We have used phylogeographic methods to investigate the genetic structure and population history of the endangered Himalayan snowcock (Tetraogallus himalayensis) in northwestern China. The mitochondrial cytochrome b gene was sequenced of 102 individuals sampled throughout the distribution range. In total, we found 26 different haplotypes defined by 28 polymorphic sites. Phylogenetic analyses indicated that the samples were divided into two major haplogroups corresponding to one western and one eastern clade. The divergence time between these major clades was estimated to be approximately one million years. An analysis of molecular variance showed that 40% of the total genetic variability was found within local populations, 12% among populations within regional groups and 48% among groups. An analysis of the demographic history of the populations suggested that major expansions have occurred in the Himalayan snowcock populations and these correlate mainly with the first and the second largest glaciations during the Pleistocene. In addition, the data indicate that there was a population expansion of the Tianshan population during the uplift of the Qinghai-Tibet Plateau, approximately 2 million years ago.
New observations of radial sieve tubes in the secondary xylem of two genera and four species of agarwood — Aquilaria sinensis, A. crasna, A. malaccensis and Gyrinops versteeghii (Thymelaeaceae) — are presented in this study. The earliest radial sieve tubes in Gyrinops are formed in the secondary xylem adjacent to the pith. The radial sieve tubes originate from the vascular cambium and develop in both uniseriate and multiseriate ray tissue. In addition to sieve plates in lateral and end walls, scattered or clustered minute sieve pores are localized in the lateral wall of radial sieve tubes. There is a direct connection between radial sieve tubes in ray tissue and axial sieve tubes in interxylary phloem strands (IP), such as (i) connection by bending of radial sieve tube strands, (ii) connection of two IP strands by an oblique bridge, and (iii) connection of two IP strands at a right angle. The average number of radial sieve tubes and interxylary phloem was found to be 1.7 per mm3 and 9.1 per mm2 in the secondary xylem. Considering the higher frequency of radial sieve tubes with the increasing thickness of the secondary xylem, the direct connections between radial and axial sieve tubes could play a significant role in assisting the translocation of metabolites in Aquilaria and Gyrinops.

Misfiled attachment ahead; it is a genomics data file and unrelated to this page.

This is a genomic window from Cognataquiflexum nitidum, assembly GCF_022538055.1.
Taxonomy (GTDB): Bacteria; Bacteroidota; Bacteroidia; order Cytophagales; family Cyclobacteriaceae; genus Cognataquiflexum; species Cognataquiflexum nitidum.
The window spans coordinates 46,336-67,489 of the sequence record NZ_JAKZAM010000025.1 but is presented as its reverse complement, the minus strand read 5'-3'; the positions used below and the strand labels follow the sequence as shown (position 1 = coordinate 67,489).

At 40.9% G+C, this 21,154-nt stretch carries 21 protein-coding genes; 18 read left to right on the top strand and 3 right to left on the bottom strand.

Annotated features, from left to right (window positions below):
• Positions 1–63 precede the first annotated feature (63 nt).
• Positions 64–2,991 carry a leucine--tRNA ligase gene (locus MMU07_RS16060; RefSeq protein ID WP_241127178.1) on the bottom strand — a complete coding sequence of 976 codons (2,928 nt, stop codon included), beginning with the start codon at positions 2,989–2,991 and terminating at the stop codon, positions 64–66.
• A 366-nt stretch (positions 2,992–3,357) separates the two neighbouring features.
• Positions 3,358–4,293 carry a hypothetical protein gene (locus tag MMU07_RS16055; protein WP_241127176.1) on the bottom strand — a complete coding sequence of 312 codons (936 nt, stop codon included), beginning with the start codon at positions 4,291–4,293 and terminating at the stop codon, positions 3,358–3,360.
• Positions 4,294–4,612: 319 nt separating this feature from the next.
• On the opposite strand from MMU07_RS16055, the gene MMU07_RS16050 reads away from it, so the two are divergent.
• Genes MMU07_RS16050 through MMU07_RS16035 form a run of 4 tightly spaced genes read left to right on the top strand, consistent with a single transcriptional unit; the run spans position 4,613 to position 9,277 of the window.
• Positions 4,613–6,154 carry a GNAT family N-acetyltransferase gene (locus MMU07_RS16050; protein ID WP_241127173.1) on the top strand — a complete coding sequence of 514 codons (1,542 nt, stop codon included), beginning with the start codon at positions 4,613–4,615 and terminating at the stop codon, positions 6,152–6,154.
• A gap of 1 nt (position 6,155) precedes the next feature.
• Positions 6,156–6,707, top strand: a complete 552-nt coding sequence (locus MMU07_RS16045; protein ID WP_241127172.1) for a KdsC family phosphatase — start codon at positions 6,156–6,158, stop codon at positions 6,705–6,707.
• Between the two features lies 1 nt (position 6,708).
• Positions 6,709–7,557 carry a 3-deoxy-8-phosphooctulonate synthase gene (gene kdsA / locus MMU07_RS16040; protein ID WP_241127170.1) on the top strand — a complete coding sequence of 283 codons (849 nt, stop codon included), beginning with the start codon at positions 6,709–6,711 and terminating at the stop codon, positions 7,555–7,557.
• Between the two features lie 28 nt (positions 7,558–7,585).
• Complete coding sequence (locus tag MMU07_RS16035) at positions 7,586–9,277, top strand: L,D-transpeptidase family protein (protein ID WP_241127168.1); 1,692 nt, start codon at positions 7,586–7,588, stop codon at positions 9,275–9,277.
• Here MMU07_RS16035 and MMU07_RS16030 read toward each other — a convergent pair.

Brain size varies dramatically between vertebrate species. Two prominent adaptive hypotheses – the Cognitive Buffer Hypothesis (CBH) and the Expensive Brain Hypothesis (EBH) – have been proposed to explain brain size evolution. The CBH assumes that brain size should increase with seasonality, as the cognitive benefits of a larger brain should help overcoming periods of food scarcity via, for example, increased behavioral flexibility. Alternatively, the EBH states that brain size should decrease with seasonality because a smaller brain confers energetic benefits in periods of food scarcity. Here, to test the two adaptive hypotheses by studying the effects of variation in temperature and growth season on variations in overall brain size and the size of specific brain regions (viz. olfactory nerves, olfactory bulbs, telencephalon, optic tectum and cerebellum) among Hylarana guentheri populations. Inconsistent with the predictions of both the EBH and the CBH, variation in temperature and growth season did not exhibit correlations with overall brain size and the size of brain regions across populations. Hence, our data do not provide support for either the EBH or the CBH to explain brain size variation in H. guentheri. Furthermore, brain size variation did not differ between males and females in this species. Our findings suggest that both the variation in temperature and growth season did not shape the variation in brain size in H. guentheri.